Italian Food. Now I See What All the Fuss Is About

Traditional honey in Tuscany

Italian Food

Italian food. Until I went to Tuscany, I have to confess that I just didn’t get the excitement. Pizza….Pasta…Chopped tomatoes on toast. Not only were these dishes I knew I could make myself (unlike, say, steak tartare or the dazzling inventions at El Bulli in Spain) – but this was the type of food I made as a student.

Or even earlier.

Frozen pizza, thrown into the oven. Pasta from a packet with a pour-over sauce. When Brits think of cheap, cardboard convenience food – they tend to think Italian. And I was no exception…

While this may sound like heresy to Italians, I come here today to beg my forgiveness.

Now that I have visited your country.

Now that I have stepped away from the tourist trail and experienced the real tastes of rural Tuscany.

Most importantly, now that I have had some cooking lessons.

Basil & tomato home made in Italy

Cuoche in Vacanza

Cooking Lessons in Tuscany

Cooking staff from Cuoche Vacanza in Italy

Cooking Lessons: The Best Way to Learn

Let’s be honest. This must be the best kind of study. Cuoche in Vacanza come to your home (in my case, the tranquil Casa Gentili) to teach you how to cook authentic Tuscan food.

They bring ingredients. They bring knowledge. They bring equipment – and they bring wine. And if you take your eye off the ball at some point, they carry on without you.

I’m going to show you some of the recipes I learned at cooking school right here on this blog…in a little while.

In the meantime, I’m just going to let you enjoy the photographs – and think about the following words: olive oil, smoky, grassy, garlic, pepper, fresh, basil, family, tradition, eggs, flour, mint, laughter, food…

Enjoy!

 

Cloves on a chef's palm in Tuscany

Fresh Cloves

Filling pasta by hand in a cooking lesson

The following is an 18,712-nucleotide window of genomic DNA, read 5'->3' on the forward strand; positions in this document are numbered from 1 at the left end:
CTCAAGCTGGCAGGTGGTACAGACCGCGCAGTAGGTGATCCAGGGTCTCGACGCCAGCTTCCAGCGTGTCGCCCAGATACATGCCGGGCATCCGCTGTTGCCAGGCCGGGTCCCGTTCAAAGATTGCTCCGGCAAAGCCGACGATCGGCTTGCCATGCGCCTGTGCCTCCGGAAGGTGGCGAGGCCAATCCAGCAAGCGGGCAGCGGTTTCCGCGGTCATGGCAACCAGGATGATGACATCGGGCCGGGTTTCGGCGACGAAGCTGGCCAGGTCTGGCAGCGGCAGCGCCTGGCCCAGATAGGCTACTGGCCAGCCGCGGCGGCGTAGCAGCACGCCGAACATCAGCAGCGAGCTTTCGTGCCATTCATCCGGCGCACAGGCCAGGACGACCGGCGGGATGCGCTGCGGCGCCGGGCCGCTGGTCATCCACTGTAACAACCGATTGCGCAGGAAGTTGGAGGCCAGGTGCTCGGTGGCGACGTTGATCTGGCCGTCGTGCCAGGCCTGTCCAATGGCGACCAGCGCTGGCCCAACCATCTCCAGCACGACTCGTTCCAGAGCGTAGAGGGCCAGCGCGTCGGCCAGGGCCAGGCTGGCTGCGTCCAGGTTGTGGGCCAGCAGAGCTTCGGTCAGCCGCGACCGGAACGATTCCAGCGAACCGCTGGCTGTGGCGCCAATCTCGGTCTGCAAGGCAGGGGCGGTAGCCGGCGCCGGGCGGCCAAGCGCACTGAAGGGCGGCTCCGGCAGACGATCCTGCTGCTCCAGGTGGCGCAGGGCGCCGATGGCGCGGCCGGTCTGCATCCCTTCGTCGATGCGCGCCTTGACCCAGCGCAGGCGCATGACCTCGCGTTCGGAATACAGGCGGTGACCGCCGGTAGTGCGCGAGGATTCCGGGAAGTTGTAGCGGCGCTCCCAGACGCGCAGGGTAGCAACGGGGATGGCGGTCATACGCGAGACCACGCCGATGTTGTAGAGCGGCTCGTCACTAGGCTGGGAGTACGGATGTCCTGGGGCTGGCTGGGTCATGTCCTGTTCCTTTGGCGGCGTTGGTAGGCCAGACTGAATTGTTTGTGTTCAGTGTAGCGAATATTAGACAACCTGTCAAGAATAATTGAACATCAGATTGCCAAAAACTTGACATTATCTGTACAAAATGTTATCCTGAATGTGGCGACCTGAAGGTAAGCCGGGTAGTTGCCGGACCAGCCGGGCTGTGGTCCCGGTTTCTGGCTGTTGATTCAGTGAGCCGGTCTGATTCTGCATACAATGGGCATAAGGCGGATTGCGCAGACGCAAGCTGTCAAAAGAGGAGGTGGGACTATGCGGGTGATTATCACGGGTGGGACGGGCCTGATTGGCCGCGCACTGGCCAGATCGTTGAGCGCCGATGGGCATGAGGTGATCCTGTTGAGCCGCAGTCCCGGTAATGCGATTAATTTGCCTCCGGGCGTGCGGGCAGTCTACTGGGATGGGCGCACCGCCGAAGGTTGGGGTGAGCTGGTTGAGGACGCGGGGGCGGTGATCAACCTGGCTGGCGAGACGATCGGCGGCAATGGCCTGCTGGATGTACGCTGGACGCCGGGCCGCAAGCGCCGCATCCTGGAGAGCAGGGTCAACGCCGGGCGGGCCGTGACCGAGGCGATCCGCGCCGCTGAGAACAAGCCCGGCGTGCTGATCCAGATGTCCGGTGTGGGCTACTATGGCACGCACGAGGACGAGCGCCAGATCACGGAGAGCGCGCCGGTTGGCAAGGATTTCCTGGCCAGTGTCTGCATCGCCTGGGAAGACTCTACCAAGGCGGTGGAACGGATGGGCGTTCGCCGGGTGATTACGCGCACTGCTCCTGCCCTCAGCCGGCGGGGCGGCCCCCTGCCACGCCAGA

Home-made pasta

 

Slicing artichokes in an Italian cooking lesson

Slicing artichokes in Italy…

Fresh flour-dusted pasta in Italy

Fresh mint in Casa Gentili

Fresh mint in Casa Gentili

Disclosure: I attended this cooking course as a guest of Casa Gentili. All views are, of course, entirely my own. Especially the comment comparing Italian food to cardboard…

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7 Responses to Italian Food. Now I See What All the Fuss Is About

  1. Andrea June 9, 2011 at 2:21 am #

    Fantastic! Italian food in Italy is so fresh and always about the ingredients…I’d love to take a cooking class there.

    • Abi June 12, 2011 at 9:21 am #

      Well, I’d highly recommend these guys. The food was wonderful but they were also really good fun – and that’s priceless!

  2. Jenna June 9, 2011 at 7:44 am #

    Wonderful pictures, as always, and I look forward to your upcoming posts about the food. I cook Italian food a lot at home (luckily we have lots of good fresh ingredients here in CA), but one thing I really want to do is take a cooking class in Italy. This one sounds great!

    • Abi June 12, 2011 at 9:23 am #

      Yep, it’s amazing what can happen when you step away from cling-film wrapped food! ;) As I said before, I’d highly recommend Cuoche in Vacanza. A great team.

  3. Rachel December 19, 2011 at 10:06 am #

    Looks and sounds wonderful. Any cooking classes would be welcome by my family!

    Must be pretty similar to rural Spanish dishes? In which case I have no excuse.

    Thanks again for inspiring me Abi.

  4. MaremmaBlog August 16, 2013 at 6:01 pm #

    Delicious! Cooking classes add an extra, authentic touch to any trip to Italy, especially in Tuscany!

    • Abi King August 21, 2013 at 9:13 am #

      I’m a big fan of cooking classes. Great food plus a chance to really talk to people from whatever area you’re in. Love them! (And yes, in Tuscany it’s particularly good ;-) )

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